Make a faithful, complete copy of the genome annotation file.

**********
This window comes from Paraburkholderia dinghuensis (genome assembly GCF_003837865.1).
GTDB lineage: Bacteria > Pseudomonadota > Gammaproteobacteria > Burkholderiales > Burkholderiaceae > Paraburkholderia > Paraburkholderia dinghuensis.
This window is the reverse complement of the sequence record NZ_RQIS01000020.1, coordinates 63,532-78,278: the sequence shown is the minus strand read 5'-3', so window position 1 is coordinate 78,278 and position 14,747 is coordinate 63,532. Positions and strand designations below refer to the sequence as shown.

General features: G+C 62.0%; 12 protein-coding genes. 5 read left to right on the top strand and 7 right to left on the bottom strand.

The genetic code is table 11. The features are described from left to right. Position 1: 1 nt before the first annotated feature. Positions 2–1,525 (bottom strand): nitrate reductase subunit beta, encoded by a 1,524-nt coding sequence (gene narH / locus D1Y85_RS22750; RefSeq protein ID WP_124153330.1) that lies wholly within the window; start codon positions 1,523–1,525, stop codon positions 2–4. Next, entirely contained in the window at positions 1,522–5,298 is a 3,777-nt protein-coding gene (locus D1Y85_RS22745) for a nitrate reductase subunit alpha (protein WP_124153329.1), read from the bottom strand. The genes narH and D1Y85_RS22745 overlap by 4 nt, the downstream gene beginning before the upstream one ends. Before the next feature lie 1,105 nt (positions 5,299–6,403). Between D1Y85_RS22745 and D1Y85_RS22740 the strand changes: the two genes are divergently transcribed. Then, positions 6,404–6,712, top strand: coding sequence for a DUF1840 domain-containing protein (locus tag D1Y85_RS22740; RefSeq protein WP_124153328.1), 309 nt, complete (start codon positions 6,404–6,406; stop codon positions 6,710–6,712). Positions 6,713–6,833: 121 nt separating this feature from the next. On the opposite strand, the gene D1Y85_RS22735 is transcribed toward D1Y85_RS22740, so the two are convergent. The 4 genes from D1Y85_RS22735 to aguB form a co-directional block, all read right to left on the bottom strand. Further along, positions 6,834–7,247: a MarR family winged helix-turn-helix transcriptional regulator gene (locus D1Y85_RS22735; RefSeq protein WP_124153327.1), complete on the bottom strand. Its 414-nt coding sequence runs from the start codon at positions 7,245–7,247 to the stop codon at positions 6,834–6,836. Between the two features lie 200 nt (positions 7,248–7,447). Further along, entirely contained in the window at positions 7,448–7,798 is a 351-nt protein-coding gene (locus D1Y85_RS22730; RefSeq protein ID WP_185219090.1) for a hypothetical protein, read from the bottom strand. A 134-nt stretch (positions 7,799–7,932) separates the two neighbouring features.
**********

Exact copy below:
This window comes from Paraburkholderia dinghuensis (genome assembly GCF_003837865.1).
GTDB lineage: Bacteria > Pseudomonadota > Gammaproteobacteria > Burkholderiales > Burkholderiaceae > Paraburkholderia > Paraburkholderia dinghuensis.
This window is the reverse complement of the sequence record NZ_RQIS01000020.1, coordinates 63,532-78,278: the sequence shown is the minus strand read 5'-3', so window position 1 is coordinate 78,278 and position 14,747 is coordinate 63,532. Positions and strand designations below refer to the sequence as shown.

General features: G+C 62.0%; 12 protein-coding genes. 5 read left to right on the top strand and 7 right to left on the bottom strand.

The genetic code is table 11. The features are described from left to right. Position 1: 1 nt before the first annotated feature. Positions 2–1,525 (bottom strand): nitrate reductase subunit beta, encoded by a 1,524-nt coding sequence (gene narH / locus D1Y85_RS22750; RefSeq protein ID WP_124153330.1) that lies wholly within the window; start codon positions 1,523–1,525, stop codon positions 2–4. Next, entirely contained in the window at positions 1,522–5,298 is a 3,777-nt protein-coding gene (locus D1Y85_RS22745) for a nitrate reductase subunit alpha (protein WP_124153329.1), read from the bottom strand. The genes narH and D1Y85_RS22745 overlap by 4 nt, the downstream gene beginning before the upstream one ends. Before the next feature lie 1,105 nt (positions 5,299–6,403). Between D1Y85_RS22745 and D1Y85_RS22740 the strand changes: the two genes are divergently transcribed. Then, positions 6,404–6,712, top strand: coding sequence for a DUF1840 domain-containing protein (locus tag D1Y85_RS22740; RefSeq protein WP_124153328.1), 309 nt, complete (start codon positions 6,404–6,406; stop codon positions 6,710–6,712). Positions 6,713–6,833: 121 nt separating this feature from the next. On the opposite strand, the gene D1Y85_RS22735 is transcribed toward D1Y85_RS22740, so the two are convergent. The 4 genes from D1Y85_RS22735 to aguB form a co-directional block, all read right to left on the bottom strand. Further along, positions 6,834–7,247: a MarR family winged helix-turn-helix transcriptional regulator gene (locus D1Y85_RS22735; RefSeq protein WP_124153327.1), complete on the bottom strand. Its 414-nt coding sequence runs from the start codon at positions 7,245–7,247 to the stop codon at positions 6,834–6,836. Between the two features lie 200 nt (positions 7,248–7,447). Further along, entirely contained in the window at positions 7,448–7,798 is a 351-nt protein-coding gene (locus D1Y85_RS22730; RefSeq protein ID WP_185219090.1) for a hypothetical protein, read from the bottom strand. A 134-nt stretch (positions 7,799–7,932) separates the two neighbouring features.